Yves Saint Laurent and his partner Pierre Bergé first went to Morocco in 1966 and were greeted by a miserable week of rain. But the day the sun came out, the pair instantly fell in love with the place, bought a house there and returned regularly over the years, with friends like Andy Warhol, Loulou de La Falaise and Betty Catroux.
Even though Yves was born and brought up in Algeria, it was Morocco that became his home from home. It was his creative retreat too – somewhere he would sketch hundreds of designs before taking them back to his studio in Paris for an edit with his atelier. Morocco is a place that fired his imagination and inspired his use of colour.
It’s also where he and Pierre Bergé bought and restored the Jardin Majorelle (the gorgeous gardens with the cobalt blue building that have become one of the city’s biggest attractions) and where there will be an impressive new Yves Saint Laurent museum, called mYSLm, opening next year. Here Bergé opens his archive of photos for Amuse and explains why he and Yves were so mad for Morocco.
Yours and Yves’s first holiday to Morocco together was in 1966. What are your memories of that first trip?
I have many memories of that first trip. Yves and I arrived in Marrakech aboard an AirFrance Caravelle after a layover in Tangier. We stayed at the Mamounia. It was raining a lot and the customers of the hotel would torment the concierge and blame him for the weather. When the rain stopped after an entire week, we finally discovered that famous light which you cannot see anywhere else. The Moroccan sun probes every recess and corner. The birds were singing and the Atlas Mountain, covered with snow, would make our horizon warmer and greater.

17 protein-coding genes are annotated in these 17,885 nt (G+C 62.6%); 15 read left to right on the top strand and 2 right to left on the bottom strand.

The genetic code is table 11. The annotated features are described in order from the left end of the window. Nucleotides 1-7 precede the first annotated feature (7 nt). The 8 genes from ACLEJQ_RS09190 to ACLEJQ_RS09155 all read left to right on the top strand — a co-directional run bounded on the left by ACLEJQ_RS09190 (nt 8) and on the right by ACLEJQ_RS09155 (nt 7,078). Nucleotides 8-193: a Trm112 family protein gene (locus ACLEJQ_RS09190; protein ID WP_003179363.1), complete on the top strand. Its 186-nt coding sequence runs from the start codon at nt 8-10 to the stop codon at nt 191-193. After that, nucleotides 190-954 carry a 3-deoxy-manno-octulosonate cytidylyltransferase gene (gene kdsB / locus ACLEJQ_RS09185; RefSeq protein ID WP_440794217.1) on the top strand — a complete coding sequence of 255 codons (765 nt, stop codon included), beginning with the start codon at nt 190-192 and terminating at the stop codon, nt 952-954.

Why did you both fall so heavily in love with Morocco?
When you fall in love, it is hard to tell you why! We would never forget that morning when it stopped raining. We actually fell in love with everything. We were fascinated by the scenery, we loved the people too and we immediately pictured ourselves spending time in that city with our friends. At the end of our trip, we’d already bought a house in the Medina, Dar el Hanch, the Snake’s House, a place where many friends came to visit over the years. I recall many beautiful moments filled with love in the company of Loulou de La Falaise, Fernando Sanchez, Betty Catroux, Andy Warhol, Paul and Talitha Getty, and many others.
Where else did you both love to go in the country? Were there other places you visited regularly, like Casablanca, Fes or Rabat, or mostly Marrakech?